Data still sketchy: study results still lackingBecause SCID is an extremely rare and severe disease, IQWiG allowed a broad methodological framework for the benefit assessment: from analyses of single components of the screening chain to studies of a low evidence level, such as retrospective analyses. Two controlled intervention studies provided evaluable results on mortality.
Data on the occurrence of infections (morbidity) were reported only incompletely; this is why no conclusion on benefit is possible for this outcome. No study results were available for any other outcomes (e.g. hospital stays, developmental impairment, and health-related quality of life). An intervention study in France is running until June 2018 and data on benefit can also be expected.
The earlier the treatment, the fewer the number of deathsA retrospective data analysis of 108 children in 2 English hospitals showed a marked difference between treatment groups. There were 6 deaths (10%) in the group of 60 patients with an early start of treatment, while there were 29 deaths (60%) in the control group of 48 patients with a later start of treatment.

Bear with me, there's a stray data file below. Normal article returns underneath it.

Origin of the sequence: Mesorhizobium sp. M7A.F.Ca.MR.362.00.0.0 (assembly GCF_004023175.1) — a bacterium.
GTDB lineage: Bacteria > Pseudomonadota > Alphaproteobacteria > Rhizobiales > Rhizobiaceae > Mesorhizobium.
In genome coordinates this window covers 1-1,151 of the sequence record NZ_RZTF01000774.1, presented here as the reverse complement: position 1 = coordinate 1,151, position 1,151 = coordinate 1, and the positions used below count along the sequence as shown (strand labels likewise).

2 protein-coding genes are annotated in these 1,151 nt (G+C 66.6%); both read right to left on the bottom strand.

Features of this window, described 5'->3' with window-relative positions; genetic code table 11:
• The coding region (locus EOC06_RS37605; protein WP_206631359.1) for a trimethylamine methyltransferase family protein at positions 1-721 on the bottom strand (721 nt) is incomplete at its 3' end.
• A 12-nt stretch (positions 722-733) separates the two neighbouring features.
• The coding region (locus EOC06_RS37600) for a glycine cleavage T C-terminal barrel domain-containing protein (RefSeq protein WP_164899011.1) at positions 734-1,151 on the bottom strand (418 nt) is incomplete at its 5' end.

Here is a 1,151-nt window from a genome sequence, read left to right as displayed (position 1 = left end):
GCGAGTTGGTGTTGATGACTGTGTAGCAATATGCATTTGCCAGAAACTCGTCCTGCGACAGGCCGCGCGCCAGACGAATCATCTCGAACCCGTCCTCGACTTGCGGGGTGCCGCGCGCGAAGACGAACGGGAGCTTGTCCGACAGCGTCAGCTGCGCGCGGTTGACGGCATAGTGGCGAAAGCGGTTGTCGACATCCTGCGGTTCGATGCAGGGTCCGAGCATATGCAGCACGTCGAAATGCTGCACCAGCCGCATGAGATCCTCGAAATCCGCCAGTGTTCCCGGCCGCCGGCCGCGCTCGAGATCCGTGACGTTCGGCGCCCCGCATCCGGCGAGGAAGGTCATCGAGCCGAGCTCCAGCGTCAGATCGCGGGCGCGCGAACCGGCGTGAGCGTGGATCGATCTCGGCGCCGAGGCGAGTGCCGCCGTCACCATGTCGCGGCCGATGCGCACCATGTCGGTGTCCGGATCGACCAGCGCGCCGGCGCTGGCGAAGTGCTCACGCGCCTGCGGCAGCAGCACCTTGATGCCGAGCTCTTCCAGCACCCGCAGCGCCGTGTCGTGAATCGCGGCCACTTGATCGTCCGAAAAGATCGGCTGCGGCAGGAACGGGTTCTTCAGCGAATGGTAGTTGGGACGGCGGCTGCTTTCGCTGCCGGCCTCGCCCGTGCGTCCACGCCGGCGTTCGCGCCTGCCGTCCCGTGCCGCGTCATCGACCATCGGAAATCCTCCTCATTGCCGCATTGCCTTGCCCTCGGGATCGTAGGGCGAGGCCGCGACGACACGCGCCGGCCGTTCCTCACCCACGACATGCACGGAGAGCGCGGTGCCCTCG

A second study showed a clear advantage for earlier (age < 3.5 months) versus later transplantation (age > 3.5 months): 1 of 21 children (5%) died in the intervention group, whereas 25 of 96 children (26%) died in the control group.
Overall, a hint of a benefit of an earlier start of treatment with infection prophylaxis and subsequent stem cell transplantation can be derived from the data. The certainty of results is restricted by the study design (non-randomized and retrospective) and the incompleteness of data.
Diagnostic accuracy: screening test identifies SCID, but error rate unclearThe data from 5 relevant diagnostic accuracy studies are insufficient to calculate sensitivity and specificity; for this reason the number of false-negative and true-negative results is unclear. However, this test is basically suitable for identifying newborns with SCID.